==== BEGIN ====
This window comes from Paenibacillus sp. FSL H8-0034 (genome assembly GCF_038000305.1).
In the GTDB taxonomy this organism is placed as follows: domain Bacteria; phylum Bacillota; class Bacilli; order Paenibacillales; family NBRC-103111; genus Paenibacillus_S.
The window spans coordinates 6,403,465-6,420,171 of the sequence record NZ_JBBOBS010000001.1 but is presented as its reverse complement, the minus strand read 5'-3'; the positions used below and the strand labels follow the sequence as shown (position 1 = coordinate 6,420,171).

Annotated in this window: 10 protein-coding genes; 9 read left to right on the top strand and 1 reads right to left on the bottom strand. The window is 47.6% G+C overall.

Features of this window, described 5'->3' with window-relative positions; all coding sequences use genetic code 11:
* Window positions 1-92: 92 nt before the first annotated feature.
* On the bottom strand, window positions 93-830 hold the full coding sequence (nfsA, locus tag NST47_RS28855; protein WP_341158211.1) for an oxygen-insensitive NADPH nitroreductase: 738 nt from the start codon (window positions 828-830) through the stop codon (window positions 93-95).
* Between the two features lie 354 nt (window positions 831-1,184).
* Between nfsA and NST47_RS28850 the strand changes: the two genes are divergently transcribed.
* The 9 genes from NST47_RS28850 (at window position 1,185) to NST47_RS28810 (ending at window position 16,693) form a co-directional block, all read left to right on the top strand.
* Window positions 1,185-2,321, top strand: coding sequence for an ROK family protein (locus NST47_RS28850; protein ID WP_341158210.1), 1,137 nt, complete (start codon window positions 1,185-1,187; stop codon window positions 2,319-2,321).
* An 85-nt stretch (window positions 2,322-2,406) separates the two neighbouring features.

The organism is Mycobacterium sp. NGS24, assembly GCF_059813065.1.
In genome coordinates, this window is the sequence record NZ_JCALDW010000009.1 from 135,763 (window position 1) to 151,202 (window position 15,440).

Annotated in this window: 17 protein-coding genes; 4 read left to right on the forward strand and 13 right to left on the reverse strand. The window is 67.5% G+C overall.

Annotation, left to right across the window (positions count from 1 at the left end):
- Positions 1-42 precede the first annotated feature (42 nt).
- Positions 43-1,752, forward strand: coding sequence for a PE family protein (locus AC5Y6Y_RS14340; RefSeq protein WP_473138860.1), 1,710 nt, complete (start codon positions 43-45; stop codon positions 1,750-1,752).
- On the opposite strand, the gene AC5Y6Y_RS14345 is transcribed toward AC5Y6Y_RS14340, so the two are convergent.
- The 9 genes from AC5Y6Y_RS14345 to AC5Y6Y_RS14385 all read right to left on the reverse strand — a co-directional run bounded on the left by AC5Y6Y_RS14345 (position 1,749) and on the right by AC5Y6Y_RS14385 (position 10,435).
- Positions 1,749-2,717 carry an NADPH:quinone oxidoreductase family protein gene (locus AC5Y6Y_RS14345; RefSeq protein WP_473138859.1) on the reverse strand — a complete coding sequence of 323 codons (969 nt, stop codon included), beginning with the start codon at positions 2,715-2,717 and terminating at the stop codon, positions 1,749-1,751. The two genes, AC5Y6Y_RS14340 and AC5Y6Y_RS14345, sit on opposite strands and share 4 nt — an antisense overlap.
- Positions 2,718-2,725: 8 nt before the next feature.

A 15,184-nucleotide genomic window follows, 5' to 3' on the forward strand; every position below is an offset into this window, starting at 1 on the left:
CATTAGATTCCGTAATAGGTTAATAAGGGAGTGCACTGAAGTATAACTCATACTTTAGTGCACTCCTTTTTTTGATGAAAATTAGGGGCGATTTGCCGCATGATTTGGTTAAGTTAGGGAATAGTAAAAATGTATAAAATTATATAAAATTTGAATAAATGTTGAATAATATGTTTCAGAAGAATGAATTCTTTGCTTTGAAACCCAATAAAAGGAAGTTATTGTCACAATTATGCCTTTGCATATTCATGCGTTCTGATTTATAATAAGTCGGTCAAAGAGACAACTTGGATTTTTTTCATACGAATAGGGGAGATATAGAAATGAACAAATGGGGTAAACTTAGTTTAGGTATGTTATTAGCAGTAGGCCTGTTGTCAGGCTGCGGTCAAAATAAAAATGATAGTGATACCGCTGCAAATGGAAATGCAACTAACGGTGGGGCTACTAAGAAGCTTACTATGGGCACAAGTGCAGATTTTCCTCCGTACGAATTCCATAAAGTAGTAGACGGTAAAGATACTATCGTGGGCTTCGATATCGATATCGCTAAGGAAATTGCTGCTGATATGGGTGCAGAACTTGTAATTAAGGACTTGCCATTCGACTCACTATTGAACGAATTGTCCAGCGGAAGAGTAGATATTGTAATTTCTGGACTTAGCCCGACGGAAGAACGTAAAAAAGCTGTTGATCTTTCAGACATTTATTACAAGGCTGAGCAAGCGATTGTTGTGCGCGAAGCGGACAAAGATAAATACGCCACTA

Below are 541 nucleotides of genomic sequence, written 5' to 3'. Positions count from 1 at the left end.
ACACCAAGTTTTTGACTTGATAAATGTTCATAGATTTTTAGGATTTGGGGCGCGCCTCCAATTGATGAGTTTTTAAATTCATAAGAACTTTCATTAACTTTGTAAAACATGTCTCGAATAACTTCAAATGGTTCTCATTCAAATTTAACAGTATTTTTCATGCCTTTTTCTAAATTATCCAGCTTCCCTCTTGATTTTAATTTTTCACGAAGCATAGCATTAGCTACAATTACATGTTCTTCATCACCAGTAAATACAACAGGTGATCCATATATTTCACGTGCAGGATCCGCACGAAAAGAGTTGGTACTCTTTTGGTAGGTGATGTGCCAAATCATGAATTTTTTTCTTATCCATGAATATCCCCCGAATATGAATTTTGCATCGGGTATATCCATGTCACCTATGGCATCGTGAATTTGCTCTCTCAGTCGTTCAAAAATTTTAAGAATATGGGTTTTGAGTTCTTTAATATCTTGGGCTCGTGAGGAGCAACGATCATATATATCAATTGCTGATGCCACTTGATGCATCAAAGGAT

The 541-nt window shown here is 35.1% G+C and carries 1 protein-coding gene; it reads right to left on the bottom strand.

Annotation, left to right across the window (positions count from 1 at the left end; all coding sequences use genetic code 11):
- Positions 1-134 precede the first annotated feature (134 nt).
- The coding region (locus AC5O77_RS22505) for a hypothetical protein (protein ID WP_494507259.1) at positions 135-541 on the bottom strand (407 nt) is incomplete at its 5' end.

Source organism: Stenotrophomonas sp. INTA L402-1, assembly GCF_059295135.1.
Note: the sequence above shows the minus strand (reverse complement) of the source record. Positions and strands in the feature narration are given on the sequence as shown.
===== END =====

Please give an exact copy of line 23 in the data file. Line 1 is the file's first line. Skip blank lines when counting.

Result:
A 15,184-nucleotide genomic window follows, 5' to 3' on the forward strand; every position below is an offset into this window, starting at 1 on the left: